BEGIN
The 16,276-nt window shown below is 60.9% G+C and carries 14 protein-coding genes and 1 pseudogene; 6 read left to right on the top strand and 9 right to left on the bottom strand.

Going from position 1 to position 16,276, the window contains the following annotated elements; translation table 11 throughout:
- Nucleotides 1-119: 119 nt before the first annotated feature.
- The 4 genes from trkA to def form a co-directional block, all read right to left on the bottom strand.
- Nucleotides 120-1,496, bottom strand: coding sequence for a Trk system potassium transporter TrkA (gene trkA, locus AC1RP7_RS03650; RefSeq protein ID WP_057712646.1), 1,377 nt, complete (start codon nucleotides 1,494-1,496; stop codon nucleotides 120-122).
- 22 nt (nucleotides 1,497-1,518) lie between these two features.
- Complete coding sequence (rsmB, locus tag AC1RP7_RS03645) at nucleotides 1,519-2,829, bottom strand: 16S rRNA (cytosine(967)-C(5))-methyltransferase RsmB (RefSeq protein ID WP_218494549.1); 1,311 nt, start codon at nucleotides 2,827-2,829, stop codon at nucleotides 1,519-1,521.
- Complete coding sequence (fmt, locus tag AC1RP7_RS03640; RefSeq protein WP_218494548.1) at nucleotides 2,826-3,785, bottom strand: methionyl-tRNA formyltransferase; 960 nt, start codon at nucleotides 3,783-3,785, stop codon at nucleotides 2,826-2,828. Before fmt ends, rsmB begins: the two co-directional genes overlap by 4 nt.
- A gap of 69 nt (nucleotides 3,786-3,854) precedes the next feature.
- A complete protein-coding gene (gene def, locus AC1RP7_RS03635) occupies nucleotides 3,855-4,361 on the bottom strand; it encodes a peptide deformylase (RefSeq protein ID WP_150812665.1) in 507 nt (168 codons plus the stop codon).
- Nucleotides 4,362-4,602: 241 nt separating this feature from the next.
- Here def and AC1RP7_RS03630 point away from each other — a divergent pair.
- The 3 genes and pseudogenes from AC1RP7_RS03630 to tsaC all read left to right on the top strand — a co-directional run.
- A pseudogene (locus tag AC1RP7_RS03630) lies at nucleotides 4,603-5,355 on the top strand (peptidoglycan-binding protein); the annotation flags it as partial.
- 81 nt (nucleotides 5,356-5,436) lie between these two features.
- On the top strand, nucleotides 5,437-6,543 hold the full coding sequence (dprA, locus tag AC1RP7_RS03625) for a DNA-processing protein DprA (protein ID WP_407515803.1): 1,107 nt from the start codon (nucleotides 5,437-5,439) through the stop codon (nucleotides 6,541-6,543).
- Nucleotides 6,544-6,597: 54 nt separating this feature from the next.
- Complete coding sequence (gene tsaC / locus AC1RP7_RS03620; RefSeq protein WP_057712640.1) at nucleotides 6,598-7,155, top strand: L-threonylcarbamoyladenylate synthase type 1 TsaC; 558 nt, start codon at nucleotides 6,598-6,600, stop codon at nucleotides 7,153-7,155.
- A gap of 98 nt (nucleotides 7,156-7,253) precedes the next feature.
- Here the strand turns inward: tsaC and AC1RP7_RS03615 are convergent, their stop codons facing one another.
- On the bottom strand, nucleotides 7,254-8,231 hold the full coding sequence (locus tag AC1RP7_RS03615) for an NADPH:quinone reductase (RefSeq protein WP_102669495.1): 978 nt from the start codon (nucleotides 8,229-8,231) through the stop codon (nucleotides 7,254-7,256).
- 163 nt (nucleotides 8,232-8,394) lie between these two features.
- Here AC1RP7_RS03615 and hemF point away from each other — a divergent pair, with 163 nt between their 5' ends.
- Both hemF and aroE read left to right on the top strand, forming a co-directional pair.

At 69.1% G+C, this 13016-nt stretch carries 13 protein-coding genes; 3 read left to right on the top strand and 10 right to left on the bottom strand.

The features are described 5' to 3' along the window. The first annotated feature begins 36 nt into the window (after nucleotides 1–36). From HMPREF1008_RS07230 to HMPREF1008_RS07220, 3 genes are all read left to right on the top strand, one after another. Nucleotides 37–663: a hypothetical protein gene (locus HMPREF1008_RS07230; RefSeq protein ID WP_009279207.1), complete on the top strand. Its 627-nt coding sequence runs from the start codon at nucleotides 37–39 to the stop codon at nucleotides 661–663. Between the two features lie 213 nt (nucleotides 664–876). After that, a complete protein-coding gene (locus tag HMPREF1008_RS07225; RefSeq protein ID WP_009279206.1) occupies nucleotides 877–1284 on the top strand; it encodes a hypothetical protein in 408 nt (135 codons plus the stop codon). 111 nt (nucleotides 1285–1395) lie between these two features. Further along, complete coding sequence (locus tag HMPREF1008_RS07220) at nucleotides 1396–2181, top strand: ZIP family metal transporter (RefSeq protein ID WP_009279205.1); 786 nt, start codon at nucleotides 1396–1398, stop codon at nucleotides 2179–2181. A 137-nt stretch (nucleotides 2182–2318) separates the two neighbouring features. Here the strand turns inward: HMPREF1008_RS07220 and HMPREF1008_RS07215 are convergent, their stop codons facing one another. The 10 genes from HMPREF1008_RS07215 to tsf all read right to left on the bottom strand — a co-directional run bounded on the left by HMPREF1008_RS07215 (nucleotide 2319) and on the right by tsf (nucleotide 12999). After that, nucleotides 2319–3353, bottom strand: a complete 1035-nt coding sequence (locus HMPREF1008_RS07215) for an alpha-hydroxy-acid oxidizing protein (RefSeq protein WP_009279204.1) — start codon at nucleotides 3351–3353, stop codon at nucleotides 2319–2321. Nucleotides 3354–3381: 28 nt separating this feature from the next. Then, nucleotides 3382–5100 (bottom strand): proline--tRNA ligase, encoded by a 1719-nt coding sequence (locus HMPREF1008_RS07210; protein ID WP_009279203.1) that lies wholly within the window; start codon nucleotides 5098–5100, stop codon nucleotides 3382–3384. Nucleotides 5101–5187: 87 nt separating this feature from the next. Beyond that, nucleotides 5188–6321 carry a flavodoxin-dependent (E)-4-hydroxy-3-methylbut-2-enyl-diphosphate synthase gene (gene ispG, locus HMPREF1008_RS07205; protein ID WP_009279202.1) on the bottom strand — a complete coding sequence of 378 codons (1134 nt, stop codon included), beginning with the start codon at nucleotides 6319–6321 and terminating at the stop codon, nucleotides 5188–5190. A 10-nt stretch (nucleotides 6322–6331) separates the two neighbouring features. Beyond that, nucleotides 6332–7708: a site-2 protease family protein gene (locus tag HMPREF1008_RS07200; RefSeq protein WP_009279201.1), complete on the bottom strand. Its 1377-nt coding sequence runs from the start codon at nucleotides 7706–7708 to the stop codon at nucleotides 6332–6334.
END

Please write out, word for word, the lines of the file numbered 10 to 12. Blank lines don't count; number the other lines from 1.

- A complete protein-coding gene (gene def, locus AC1RP7_RS03635) occupies nucleotides 3,855-4,361 on the bottom strand; it encodes a peptide deformylase (RefSeq protein ID WP_150812665.1) in 507 nt (168 codons plus the stop codon).
- Nucleotides 4,362-4,602: 241 nt separating this feature from the next.
- Here def and AC1RP7_RS03630 point away from each other — a divergent pair.